console.log('graph curr')
console.log(graph[curr])
for(let n of graph[curr]){
console.log(n)
if(!visited.has(n))stack.push(n)
}
}
return false
}
```

I recommend you go through the results on the console, in case you can't here's the console output for test case 2:

```
inside getGraph
{
'0': [ 1, 2 ],
'1': [ 0 ],
'2': [ 0 ],
'3': [ 5, 4 ],
'4': [ 5, 3 ],
'5': [ 3, 4 ]
}
{
'0': [ 1, 2 ],
'1': [ 0 ],
'2': [ 0 ],
'3': [ 5, 4 ],
'4': [ 5, 3 ],
'5': [ 3, 4 ]
}
inside haspath
Set(1) { 0 }
stack:
[]
curr:
0
graph curr
[ 1, 2 ]
1
2
Set(2) { 0, 2 }
stack:
[ 1 ]
curr:
2
graph curr
[ 0 ]
0
Set(3) { 0, 2, 1 }
stack:
[]
curr:
1
graph curr
[ 0 ]
0
```

## DFS algorithm

Here's the function without all the clutter and more comments, it's used to determine if a path exists between a source and destination node.

```
const hasPath = (graph, src, dst) => {
//init set to check if we have been here already
let visited = new Set()
//put the source node in our stack since we are starting here
let stack = [src]
//as long as the stack isn't empty it means we are still checking nodes
while(stack.length > 0){
//we get our current node from the stack
let curr = stack.pop()
//check if the current node is our destination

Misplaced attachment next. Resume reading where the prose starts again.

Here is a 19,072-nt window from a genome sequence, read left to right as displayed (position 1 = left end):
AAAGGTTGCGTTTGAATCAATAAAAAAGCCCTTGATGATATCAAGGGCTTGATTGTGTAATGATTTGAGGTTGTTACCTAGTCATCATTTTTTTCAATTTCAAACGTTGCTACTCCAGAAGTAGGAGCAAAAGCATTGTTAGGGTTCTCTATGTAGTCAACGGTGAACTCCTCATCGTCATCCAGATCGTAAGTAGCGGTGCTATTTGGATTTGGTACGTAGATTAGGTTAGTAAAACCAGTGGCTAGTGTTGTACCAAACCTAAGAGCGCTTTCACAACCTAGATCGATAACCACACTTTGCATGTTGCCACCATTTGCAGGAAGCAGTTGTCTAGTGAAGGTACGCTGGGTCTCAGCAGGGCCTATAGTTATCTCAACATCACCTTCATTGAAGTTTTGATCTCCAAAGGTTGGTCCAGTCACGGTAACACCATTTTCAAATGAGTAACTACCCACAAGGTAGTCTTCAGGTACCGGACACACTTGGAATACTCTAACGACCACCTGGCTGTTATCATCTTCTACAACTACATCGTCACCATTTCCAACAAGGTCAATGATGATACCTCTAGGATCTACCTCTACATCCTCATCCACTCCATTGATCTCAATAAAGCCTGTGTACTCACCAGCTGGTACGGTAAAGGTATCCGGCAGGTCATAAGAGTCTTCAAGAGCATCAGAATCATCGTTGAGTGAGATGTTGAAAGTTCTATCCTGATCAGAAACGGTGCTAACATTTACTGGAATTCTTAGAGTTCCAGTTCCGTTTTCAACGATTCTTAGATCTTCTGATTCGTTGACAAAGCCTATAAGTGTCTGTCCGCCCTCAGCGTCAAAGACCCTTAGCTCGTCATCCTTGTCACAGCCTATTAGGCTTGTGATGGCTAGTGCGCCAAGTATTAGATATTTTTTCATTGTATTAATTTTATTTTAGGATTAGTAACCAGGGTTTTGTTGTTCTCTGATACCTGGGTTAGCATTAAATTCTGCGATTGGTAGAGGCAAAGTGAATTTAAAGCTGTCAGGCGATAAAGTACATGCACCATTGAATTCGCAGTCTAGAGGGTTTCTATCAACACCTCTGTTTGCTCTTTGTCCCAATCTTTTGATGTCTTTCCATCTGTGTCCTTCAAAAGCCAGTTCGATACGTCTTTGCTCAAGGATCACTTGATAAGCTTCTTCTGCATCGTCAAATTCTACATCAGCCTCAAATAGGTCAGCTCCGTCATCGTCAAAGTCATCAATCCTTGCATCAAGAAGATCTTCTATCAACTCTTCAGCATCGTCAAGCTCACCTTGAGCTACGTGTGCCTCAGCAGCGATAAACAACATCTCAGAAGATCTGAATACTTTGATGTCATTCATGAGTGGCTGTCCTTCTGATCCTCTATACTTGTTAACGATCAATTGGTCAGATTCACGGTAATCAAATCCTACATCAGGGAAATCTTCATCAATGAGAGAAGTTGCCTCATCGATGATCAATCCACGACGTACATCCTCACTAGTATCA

if(curr === dst) return true
//since we already visited this node we add it to our set of visited nodes
visited.add(curr)
//if we didn't visit the neighbours of our current node then add them to the stack
//where we check if the current node is the destination
for(let n of graph[curr]){
if(!visited.has(n)) stack.push(n)
}
}
//if we can't find the destination then return false
return false
}
```

### JavaScript shenanigans

```
function doSomething(a,b,c) {
}
```

is the same as

```
const doSomething = (a,b,c) => {
}
```

## BFS algorithm

The main difference between DFS and BFS is how we get our current node (and therefore the way we store and iterate over the neighbours). With a stack you will always go in the same direction until the end of the graph while with a queue you will visit the nodes that are on the same "level" first.

Here's the modification of our current DFS algorithm into BFS:

```
const hasPath = (graph, src, dst) => {
//init set to check if we have been here already
let visited = new Set()
//init queue with the source node in
let queue = [src]
//as long as the stack isn't empty it means we are still checking nodes